The witness statement should state the steps the defendant has taken since they found out about the possession order. They should explain the reason for any delay in making the application. 

Apply to stay a warrant of possession

The application to set aside a possession order does not automatically prevent the defendant being evicted, if a warrant has been issued. The defendant must ask the court to stay the execution of the warrant of possession until the application to set aside has been decided. A stay of execution puts off the eviction until a specified date, or until a specified event has occurred.

The defendant can ask for the warrant to be stayed on the same form as their application to set aside the order. If the defendant is due to be evicted by a High Court writ of possession, they must make a separate application.

What happens when the court receives the application

The court normally sets a hearing to deal with the application. The court serves a copy of the defendant's application on the claimant with at least three days' notice of the hearing.[18]

A hearing might not be necessary if the:[19]

  • claimant agrees to the defendant's proposed order

  • claimant and defendant agree a hearing is not necessary

  • court decides a hearing is not necessary

The court refers to the defendant as the applicant and the claimant as the respondent.

The defendant must attend the hearing and be prepared to answer questions about their written evidence. If they do not attend, the court can decide the application in their absence.[20]

What happens after the possession order is set aside

After the court sets aside the possession order, it still needs to deal with the claim. It can give directions to the claimant and the defendant about what to do next. The directions usually include instructions to the defendant for filing their defence.  

It is very important to comply with the deadlines set by the court, or apply for an extension if more time is needed.  

The court can strike out the claim if it is satisfied the defendant provided enough evidence for it to make a summary judgment.[21] 

File the full defence 

The court's directions are likely to include instructions to file a defence to the claim and a witness statement setting out the facts of the case. They may also include a deadline for completing a directions questionnaire.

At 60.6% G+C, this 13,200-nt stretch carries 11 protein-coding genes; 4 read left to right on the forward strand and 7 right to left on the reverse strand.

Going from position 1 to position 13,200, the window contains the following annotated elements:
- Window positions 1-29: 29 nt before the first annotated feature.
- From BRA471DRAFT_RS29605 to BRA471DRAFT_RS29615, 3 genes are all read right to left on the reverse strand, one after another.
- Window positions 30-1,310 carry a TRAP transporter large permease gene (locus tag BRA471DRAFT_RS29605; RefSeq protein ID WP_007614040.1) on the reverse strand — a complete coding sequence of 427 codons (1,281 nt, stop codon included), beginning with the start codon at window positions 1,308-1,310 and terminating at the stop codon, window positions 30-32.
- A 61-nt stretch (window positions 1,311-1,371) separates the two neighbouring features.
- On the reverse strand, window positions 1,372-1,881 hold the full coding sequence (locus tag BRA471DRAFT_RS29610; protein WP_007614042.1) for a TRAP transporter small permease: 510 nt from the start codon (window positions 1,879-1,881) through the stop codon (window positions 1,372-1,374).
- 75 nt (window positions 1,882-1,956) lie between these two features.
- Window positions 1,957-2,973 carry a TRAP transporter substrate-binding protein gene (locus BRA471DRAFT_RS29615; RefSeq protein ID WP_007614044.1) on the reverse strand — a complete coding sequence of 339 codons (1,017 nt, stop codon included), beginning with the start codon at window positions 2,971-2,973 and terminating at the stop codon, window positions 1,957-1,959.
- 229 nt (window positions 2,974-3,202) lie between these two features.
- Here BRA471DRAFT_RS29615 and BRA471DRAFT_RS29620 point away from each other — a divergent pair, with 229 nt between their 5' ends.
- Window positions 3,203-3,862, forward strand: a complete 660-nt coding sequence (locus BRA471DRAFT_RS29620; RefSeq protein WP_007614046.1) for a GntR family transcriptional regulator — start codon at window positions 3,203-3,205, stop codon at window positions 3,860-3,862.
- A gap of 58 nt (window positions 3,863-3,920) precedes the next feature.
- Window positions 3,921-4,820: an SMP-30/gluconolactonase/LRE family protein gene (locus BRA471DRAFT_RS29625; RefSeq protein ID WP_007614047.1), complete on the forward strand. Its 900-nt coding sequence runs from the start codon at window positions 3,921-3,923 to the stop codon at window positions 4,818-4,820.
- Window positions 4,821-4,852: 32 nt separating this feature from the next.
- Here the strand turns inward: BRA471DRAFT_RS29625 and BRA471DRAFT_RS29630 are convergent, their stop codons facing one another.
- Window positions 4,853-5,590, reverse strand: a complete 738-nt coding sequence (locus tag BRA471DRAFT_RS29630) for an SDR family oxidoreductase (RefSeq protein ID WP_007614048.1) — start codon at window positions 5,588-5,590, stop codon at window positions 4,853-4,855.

The directions questionnaire contains information to allow the court to decide which track to allocate the claim to. In the County Court, the claim could be allocated to the: 

  • small claims track 

  • fast track 

  • multi track 

The small claims track is for money claims where the value is less than £10,000. 

The fast track is for most other claims, including possession claims.  

The multi track is for claims where there is a complex issue to be decided. The procedure is more complicated and the defendant could incur significant costs if the claim is allocated to the multi track. 

Warrant of possession is set aside

A warrant of possession that is due to be executed is automatically set aside if it has been made to enforce a possession order that is set aside.[22]

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Last updated: 17 February 2022

Footnotes

  • [1]

    Sangha v Amicus Finance Plc (2020) EWHC 1074 (Ch).

  • [2]

    r.39.3 Civil Procedure Rules; r.3.1(7) Civil Procedure Rules.

  • [3]

    Governors of Peabody Trust v Hay (1987) 19 HLR 145, CA.

  • [4]

    Tibbles v SIG [2012] EWCA Civ 518.

  • [5]

    r.55.8(2) Civil Procedure Rules.

  • [6]

    r.3.1(7) Civil Procedure Rules.

  • [7]

    Grimason v Cates [2013] EWHC 2304 (QB).

  • [8]

    see Denton v White [2014] EWCA Civ 906 for the relief from sanctions test; r.39.3 Civil Procedure Rules.

  • [9]

    Forcelux v Binnie [2009] EWCA Civ 854.

  • [10]

    Hackney v Findlay [2011] EWCA Civ 8.

  • [11]

    Tibbles v SIG Plc [2012] EWCA Civ 518.

  • [12]

    r.39.3 Civil Procedure Rules.

  • [13]

    Bank of Credit and Commerce International v Zafar [2001] All ER (D).

  • [14]

    MacDonald v Thorn, The Times, 15 October 1999 (Court of Appeal).

  • [15]

    Tibbles v SIG Plc [2012] EWCA Civ 518.

  • [16]

    r.55.19 Civil Procedure Rules.

  • [17]

    Denton & Ors v White [2014] EWCA Civ 906.

  • [18]

    r.23.7(1)(b) Civil Procedure Rules.

  • [19]

    r.23.8 Civil Procedure Rules.

  • [20]

    r.23.11 Civil Procedure Rules.

  • [21]

    part 24 Civil Procedure Rules.

  • [22]

    r.70.6 Civil Procedure Rules.